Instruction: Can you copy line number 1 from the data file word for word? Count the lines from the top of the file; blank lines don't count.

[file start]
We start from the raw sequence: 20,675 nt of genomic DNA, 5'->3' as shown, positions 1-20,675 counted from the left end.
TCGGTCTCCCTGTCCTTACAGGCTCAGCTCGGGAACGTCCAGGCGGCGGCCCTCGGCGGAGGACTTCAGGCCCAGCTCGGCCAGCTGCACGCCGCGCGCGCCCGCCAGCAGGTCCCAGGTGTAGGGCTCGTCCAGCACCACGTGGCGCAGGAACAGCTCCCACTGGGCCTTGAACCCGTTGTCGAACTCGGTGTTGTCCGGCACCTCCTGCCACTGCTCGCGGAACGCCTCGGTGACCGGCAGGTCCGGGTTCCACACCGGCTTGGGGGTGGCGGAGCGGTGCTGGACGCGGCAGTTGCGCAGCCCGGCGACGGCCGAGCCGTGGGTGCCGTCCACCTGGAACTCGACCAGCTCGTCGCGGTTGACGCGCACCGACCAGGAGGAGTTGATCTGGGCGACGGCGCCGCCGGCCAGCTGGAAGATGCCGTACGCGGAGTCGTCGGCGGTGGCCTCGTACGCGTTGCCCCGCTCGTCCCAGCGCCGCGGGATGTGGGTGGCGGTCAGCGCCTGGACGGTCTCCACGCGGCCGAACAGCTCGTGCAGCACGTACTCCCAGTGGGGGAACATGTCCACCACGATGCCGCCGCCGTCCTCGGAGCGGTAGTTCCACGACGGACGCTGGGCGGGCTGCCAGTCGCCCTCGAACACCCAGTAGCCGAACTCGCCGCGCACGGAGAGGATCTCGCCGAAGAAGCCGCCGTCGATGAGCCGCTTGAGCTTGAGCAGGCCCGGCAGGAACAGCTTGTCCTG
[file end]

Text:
We start from the raw sequence: 20,675 nt of genomic DNA, 5'->3' as shown, positions 1-20,675 counted from the left end.